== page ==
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poetry "Old Ghost Appears Before the Un-American Committee

Paul Robeson’s standing up to HUAC, the subject of Roy Bentley’s poem, “has//nothing to explain…/the raised middle finger….”

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"Old Ghost Appears Before the Un-American Committee and Refuses to Remove His Hat"
        —title of the Langston Hughes article
          of a fictional appearance before HUAC

By Roy Bentley

He is there before HUAC unsummoned, Old Ghost, a fiction,
but Old Ghost is Paul Robeson because he won't take off his hat.
Robeson visited battlefronts in the Spanish Civil War. The Soviet
Union. He supported Henry A. Wallace for president. Was labeled
a Commie by the FBI. Jackie Robinson has called Robeson "silly"—

one Negro passing judgment on another: the oldest Jim Crow trick.
Whatever drives some men to endure then explain that endurance
as the face of communal will, Robeson has that. And a fine voice.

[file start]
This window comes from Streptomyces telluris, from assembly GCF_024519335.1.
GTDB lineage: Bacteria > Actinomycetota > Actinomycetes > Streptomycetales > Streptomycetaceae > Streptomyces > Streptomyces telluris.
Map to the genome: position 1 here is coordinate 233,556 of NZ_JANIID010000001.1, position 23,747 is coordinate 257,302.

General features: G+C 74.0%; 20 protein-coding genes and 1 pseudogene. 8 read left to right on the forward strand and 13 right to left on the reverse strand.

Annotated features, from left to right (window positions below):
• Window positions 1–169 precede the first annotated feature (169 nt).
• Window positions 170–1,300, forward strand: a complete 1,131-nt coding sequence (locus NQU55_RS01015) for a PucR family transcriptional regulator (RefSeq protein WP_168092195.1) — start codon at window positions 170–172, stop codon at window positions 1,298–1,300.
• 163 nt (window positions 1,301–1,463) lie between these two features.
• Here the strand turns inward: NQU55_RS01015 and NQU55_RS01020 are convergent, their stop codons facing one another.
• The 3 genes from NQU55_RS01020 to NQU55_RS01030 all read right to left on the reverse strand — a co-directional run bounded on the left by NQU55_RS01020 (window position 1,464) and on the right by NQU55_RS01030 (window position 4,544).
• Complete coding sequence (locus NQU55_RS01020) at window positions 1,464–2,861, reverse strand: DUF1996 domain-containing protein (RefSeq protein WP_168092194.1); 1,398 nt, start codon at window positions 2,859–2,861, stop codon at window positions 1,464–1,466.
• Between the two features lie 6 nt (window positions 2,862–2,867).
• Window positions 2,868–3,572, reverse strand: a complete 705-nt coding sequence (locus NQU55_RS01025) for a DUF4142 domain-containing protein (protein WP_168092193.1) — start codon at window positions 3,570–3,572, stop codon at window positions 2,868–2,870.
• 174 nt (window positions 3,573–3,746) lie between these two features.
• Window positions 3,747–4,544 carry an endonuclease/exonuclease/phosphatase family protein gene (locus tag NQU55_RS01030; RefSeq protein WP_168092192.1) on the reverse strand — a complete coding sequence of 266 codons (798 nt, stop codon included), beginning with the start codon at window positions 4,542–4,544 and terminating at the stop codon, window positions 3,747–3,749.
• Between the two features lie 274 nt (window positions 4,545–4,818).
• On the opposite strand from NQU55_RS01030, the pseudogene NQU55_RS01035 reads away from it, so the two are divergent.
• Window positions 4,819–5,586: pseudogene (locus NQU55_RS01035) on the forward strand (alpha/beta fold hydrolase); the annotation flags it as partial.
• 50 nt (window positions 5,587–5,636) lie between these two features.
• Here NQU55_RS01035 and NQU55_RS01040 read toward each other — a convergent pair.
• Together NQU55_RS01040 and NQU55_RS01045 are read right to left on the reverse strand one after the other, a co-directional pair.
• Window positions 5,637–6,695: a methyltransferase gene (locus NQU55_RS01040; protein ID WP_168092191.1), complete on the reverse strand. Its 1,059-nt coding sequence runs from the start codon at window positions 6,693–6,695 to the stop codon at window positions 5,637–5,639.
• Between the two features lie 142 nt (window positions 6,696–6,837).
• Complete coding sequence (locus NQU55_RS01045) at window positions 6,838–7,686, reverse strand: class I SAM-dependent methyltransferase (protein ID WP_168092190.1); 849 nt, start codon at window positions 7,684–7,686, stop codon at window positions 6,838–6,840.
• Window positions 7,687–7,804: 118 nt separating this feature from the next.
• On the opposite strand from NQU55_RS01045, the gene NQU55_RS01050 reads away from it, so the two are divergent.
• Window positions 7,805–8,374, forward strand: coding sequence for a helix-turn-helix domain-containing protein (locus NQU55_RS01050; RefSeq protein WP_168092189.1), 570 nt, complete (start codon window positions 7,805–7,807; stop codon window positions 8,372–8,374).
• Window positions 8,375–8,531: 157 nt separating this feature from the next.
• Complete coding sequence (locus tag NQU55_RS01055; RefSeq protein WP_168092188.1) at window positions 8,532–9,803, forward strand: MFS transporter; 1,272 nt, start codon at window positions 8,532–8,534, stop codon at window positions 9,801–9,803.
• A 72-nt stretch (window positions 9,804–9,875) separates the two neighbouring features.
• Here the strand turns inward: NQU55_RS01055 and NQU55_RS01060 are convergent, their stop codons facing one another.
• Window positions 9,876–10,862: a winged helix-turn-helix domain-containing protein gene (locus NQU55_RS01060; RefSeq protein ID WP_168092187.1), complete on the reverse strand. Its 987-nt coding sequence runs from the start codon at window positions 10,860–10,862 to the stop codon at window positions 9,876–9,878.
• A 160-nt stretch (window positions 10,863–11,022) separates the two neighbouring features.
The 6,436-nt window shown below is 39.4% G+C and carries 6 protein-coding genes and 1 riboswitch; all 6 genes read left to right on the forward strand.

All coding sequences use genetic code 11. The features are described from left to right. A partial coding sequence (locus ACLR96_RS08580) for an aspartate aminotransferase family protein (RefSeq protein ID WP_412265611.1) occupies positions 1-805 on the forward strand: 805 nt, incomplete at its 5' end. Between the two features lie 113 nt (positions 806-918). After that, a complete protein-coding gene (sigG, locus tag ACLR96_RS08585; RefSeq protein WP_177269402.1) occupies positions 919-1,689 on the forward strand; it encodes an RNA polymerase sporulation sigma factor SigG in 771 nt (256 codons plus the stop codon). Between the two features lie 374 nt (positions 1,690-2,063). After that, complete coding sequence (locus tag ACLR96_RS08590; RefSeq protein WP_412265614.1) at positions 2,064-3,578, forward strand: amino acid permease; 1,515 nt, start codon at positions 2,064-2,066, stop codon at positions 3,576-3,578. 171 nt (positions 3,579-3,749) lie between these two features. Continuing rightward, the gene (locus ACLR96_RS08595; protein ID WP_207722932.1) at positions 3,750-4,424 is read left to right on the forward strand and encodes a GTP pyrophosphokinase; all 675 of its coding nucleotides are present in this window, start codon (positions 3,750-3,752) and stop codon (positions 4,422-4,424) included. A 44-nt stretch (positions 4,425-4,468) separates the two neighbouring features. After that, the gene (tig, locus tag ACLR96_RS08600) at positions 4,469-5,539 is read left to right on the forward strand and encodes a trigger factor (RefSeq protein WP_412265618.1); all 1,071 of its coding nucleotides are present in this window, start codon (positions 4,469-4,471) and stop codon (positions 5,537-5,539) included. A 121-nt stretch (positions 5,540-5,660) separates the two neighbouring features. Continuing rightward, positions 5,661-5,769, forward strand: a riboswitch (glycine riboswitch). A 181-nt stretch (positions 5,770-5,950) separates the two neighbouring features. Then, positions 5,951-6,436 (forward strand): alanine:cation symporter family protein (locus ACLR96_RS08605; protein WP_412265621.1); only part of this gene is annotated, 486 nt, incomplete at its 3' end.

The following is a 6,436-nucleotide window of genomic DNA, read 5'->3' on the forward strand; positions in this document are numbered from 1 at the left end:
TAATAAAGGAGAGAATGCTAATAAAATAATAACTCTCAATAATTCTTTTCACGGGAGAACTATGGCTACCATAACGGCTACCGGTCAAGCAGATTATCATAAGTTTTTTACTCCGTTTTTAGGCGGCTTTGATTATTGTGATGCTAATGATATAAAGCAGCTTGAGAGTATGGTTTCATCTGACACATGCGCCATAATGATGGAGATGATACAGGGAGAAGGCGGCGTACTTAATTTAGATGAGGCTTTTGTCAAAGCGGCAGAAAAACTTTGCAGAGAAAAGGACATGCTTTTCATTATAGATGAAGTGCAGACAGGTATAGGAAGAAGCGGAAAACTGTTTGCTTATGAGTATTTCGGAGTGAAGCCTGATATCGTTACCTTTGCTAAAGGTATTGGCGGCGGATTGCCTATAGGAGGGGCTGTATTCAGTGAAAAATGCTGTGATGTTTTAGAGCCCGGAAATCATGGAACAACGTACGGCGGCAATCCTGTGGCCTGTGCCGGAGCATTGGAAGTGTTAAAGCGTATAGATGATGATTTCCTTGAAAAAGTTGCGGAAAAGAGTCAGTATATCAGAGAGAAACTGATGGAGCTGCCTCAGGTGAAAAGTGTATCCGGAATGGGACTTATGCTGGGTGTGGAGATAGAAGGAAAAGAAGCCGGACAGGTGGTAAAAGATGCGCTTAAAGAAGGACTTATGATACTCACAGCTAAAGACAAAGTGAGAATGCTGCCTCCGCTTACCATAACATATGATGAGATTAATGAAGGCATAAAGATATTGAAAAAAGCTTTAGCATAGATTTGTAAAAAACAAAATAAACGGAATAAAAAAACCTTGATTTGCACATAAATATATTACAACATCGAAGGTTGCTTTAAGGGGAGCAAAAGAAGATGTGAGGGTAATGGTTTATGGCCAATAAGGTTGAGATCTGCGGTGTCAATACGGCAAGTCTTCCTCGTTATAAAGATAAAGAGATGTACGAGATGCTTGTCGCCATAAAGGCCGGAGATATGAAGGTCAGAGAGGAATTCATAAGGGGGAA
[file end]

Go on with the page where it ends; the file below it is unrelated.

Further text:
A voice like any pick-your-holy-story angel, a story of America
he, Paul Leroy Robeson, discovers he belongs to. The dreams
of his dead sprout in spring. Flower as resistance to Injustice,
a dance of light shored against the Not-so-grand. He has

nothing to explain, an explanation the denouement to
keeping your hat on: the raised middle finger to Power.

Roy Bentley, a finalist for the Miller Williams prize for Walking with Eve in the Loved City, is the author of eight books; including American Loneliness from Lost Horse Press. He is the recipient of a Creative Writing Fellowship from the National Endowment for the Arts and fellowships from the Florida Division of Cultural Affairs and the Ohio Arts Council. Poems have appeared in The Southern Review, Crazyhorse, Shenandoah, and Prairie Schooner among others. Hillbilly Guilt, his latest, won the 2019 Hidden River Arts / Willow Run Poetry Book Award.